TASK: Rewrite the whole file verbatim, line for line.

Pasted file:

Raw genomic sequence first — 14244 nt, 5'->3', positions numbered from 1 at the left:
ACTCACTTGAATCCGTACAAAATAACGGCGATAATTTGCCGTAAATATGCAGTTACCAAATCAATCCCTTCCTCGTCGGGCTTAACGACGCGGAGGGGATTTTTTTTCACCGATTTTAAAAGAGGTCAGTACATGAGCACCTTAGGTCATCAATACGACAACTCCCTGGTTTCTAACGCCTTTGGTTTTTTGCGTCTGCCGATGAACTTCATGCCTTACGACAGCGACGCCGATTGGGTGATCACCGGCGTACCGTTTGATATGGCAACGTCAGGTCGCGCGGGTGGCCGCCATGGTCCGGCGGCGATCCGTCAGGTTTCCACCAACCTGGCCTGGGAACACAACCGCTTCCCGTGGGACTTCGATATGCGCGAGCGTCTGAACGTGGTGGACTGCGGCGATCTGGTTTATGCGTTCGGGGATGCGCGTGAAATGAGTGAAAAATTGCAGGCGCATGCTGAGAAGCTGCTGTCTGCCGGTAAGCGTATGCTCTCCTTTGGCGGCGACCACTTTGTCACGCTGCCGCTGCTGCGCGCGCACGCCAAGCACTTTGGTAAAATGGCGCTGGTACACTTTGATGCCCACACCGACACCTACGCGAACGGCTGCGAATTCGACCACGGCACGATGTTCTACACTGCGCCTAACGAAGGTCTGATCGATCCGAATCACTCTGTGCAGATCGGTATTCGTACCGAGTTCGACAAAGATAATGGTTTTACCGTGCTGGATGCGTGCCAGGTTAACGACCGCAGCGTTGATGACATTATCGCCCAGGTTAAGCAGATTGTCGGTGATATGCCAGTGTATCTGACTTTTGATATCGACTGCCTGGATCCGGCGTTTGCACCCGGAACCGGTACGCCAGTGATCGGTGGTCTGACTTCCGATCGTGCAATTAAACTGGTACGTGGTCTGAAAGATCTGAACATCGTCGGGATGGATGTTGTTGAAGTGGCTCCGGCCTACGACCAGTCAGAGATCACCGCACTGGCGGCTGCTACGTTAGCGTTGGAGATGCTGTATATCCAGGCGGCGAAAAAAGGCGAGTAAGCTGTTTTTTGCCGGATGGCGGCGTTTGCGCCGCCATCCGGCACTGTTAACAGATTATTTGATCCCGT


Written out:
Raw genomic sequence first — 14244 nt, 5'->3', positions numbered from 1 at the left:
ACTCACTTGAATCCGTACAAAATAACGGCGATAATTTGCCGTAAATATGCAGTTACCAAATCAATCCCTTCCTCGTCGGGCTTAACGACGCGGAGGGGATTTTTTTTCACCGATTTTAAAAGAGGTCAGTACATGAGCACCTTAGGTCATCAATACGACAACTCCCTGGTTTCTAACGCCTTTGGTTTTTTGCGTCTGCCGATGAACTTCATGCCTTACGACAGCGACGCCGATTGGGTGATCACCGGCGTACCGTTTGATATGGCAACGTCAGGTCGCGCGGGTGGCCGCCATGGTCCGGCGGCGATCCGTCAGGTTTCCACCAACCTGGCCTGGGAACACAACCGCTTCCCGTGGGACTTCGATATGCGCGAGCGTCTGAACGTGGTGGACTGCGGCGATCTGGTTTATGCGTTCGGGGATGCGCGTGAAATGAGTGAAAAATTGCAGGCGCATGCTGAGAAGCTGCTGTCTGCCGGTAAGCGTATGCTCTCCTTTGGCGGCGACCACTTTGTCACGCTGCCGCTGCTGCGCGCGCACGCCAAGCACTTTGGTAAAATGGCGCTGGTACACTTTGATGCCCACACCGACACCTACGCGAACGGCTGCGAATTCGACCACGGCACGATGTTCTACACTGCGCCTAACGAAGGTCTGATCGATCCGAATCACTCTGTGCAGATCGGTATTCGTACCGAGTTCGACAAAGATAATGGTTTTACCGTGCTGGATGCGTGCCAGGTTAACGACCGCAGCGTTGATGACATTATCGCCCAGGTTAAGCAGATTGTCGGTGATATGCCAGTGTATCTGACTTTTGATATCGACTGCCTGGATCCGGCGTTTGCACCCGGAACCGGTACGCCAGTGATCGGTGGTCTGACTTCCGATCGTGCAATTAAACTGGTACGTGGTCTGAAAGATCTGAACATCGTCGGGATGGATGTTGTTGAAGTGGCTCCGGCCTACGACCAGTCAGAGATCACCGCACTGGCGGCTGCTACGTTAGCGTTGGAGATGCTGTATATCCAGGCGGCGAAAAAAGGCGAGTAAGCTGTTTTTTGCCGGATGGCGGCGTTTGCGCCGCCATCCGGCACTGTTAACAGATTATTTGATCCCGT